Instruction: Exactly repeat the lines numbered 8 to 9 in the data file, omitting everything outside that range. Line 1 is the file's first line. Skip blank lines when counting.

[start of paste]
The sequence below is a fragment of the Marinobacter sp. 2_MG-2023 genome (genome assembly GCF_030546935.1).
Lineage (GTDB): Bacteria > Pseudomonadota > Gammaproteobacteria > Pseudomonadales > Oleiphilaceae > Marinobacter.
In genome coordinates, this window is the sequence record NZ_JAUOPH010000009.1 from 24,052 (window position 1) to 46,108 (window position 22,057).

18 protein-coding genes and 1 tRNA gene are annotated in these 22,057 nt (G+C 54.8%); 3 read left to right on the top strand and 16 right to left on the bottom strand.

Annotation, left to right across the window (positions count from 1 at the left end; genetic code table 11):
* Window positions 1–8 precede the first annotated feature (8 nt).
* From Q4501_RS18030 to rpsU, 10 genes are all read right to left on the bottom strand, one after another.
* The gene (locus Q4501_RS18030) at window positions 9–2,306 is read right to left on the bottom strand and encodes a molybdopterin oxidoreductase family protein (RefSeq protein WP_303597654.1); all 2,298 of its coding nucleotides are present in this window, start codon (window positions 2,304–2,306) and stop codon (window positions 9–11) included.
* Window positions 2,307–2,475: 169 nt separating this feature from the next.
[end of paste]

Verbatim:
* The gene (locus Q4501_RS18030) at window positions 9–2,306 is read right to left on the bottom strand and encodes a molybdopterin oxidoreductase family protein (RefSeq protein WP_303597654.1); all 2,298 of its coding nucleotides are present in this window, start codon (window positions 2,304–2,306) and stop codon (window positions 9–11) included.
* Window positions 2,307–2,475: 169 nt separating this feature from the next.